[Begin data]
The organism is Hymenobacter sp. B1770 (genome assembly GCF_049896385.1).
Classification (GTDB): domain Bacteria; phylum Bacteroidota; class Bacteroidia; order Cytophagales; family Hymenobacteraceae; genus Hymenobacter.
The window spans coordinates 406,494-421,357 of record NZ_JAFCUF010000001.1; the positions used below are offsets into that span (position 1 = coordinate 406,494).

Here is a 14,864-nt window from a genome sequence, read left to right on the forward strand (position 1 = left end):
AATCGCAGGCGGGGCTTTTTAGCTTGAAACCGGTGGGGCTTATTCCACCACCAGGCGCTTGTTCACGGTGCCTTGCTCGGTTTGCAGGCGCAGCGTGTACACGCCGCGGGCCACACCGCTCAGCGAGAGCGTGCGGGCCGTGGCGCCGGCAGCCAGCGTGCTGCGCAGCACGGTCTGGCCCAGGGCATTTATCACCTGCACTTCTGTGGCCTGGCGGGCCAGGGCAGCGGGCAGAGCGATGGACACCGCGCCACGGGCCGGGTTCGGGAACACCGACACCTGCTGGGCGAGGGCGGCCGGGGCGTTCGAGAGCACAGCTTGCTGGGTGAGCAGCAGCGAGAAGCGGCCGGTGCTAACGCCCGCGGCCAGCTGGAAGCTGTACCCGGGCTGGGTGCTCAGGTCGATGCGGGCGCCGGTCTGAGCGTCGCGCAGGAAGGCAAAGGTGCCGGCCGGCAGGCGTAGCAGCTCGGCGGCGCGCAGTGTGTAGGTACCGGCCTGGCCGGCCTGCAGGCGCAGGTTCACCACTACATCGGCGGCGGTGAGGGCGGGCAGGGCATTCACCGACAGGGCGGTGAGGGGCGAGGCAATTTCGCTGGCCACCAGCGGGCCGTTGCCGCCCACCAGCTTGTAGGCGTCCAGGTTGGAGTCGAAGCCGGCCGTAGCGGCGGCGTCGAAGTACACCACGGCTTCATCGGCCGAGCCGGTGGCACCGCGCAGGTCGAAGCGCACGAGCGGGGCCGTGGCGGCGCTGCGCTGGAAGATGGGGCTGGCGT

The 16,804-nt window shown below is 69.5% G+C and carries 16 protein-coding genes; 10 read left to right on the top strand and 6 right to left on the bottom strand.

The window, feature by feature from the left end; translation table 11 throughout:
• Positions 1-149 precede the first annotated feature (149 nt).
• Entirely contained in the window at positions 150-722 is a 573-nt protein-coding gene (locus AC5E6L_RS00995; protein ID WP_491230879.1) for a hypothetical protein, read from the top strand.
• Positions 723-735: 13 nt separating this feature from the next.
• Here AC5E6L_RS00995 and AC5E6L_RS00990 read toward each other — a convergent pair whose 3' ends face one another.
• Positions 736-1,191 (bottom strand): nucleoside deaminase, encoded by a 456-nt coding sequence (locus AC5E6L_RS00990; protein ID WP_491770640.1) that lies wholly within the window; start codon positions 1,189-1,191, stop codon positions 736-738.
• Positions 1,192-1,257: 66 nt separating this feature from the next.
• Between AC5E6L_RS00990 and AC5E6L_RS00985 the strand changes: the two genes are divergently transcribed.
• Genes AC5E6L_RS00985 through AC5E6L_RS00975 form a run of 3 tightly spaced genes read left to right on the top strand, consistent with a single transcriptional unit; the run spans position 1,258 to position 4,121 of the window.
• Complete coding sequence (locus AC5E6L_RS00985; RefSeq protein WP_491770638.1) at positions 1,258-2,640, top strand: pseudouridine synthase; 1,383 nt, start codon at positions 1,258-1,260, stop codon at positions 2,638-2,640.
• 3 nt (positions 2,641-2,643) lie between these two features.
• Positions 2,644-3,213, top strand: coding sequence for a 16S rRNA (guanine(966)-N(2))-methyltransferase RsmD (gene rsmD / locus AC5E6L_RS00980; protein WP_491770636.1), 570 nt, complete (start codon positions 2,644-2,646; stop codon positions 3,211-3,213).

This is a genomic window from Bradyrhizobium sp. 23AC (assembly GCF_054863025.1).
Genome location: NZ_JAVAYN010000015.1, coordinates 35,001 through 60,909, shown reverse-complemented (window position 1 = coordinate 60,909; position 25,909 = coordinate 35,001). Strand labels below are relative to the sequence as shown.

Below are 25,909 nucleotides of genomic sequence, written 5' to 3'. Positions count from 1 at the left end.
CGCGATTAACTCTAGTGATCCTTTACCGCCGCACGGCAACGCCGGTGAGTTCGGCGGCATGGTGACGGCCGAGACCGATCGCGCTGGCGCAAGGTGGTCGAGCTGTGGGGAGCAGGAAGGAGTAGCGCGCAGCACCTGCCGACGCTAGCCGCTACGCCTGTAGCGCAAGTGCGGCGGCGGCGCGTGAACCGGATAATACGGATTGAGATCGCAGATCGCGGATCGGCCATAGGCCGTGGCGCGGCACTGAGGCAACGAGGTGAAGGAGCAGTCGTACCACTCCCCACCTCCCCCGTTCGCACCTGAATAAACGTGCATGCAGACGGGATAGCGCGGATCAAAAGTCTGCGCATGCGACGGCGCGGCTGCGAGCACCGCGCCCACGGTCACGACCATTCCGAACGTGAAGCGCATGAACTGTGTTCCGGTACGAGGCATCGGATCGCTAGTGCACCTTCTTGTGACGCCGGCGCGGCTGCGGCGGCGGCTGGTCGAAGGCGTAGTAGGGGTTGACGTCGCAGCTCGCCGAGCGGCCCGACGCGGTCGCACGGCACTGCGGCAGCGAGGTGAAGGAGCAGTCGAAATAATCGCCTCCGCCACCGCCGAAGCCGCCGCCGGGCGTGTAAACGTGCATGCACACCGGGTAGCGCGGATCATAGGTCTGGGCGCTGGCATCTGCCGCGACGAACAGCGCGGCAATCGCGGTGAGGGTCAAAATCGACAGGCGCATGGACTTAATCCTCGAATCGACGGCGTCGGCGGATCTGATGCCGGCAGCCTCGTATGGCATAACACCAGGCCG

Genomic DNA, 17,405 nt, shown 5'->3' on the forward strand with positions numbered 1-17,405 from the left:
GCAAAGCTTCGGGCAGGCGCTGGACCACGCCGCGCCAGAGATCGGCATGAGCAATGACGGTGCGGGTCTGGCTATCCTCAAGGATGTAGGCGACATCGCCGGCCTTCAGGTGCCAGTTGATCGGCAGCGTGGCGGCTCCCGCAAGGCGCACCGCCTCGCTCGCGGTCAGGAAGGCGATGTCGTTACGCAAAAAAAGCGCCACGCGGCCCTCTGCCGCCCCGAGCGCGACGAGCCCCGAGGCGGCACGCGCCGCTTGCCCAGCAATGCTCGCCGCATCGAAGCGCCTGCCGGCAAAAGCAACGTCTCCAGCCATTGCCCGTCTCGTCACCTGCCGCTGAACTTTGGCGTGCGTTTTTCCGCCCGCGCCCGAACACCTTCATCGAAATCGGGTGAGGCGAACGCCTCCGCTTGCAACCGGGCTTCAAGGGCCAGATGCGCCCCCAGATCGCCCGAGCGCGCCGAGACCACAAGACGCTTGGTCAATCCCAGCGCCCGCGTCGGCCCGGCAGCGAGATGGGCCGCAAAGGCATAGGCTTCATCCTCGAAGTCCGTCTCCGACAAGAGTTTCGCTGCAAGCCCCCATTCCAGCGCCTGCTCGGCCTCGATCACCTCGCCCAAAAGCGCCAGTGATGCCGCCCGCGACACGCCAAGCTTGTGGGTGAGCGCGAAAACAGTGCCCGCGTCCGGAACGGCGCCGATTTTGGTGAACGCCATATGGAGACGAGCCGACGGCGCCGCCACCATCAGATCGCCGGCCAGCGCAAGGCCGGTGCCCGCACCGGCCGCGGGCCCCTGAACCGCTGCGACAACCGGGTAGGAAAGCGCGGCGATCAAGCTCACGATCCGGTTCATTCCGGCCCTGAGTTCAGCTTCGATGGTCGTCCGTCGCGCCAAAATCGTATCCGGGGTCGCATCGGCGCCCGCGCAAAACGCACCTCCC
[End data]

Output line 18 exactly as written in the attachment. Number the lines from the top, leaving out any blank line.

• Positions 2,644-3,213, top strand: coding sequence for a 16S rRNA (guanine(966)-N(2))-methyltransferase RsmD (gene rsmD / locus AC5E6L_RS00980; protein WP_491770636.1), 570 nt, complete (start codon positions 2,644-2,646; stop codon positions 3,211-3,213).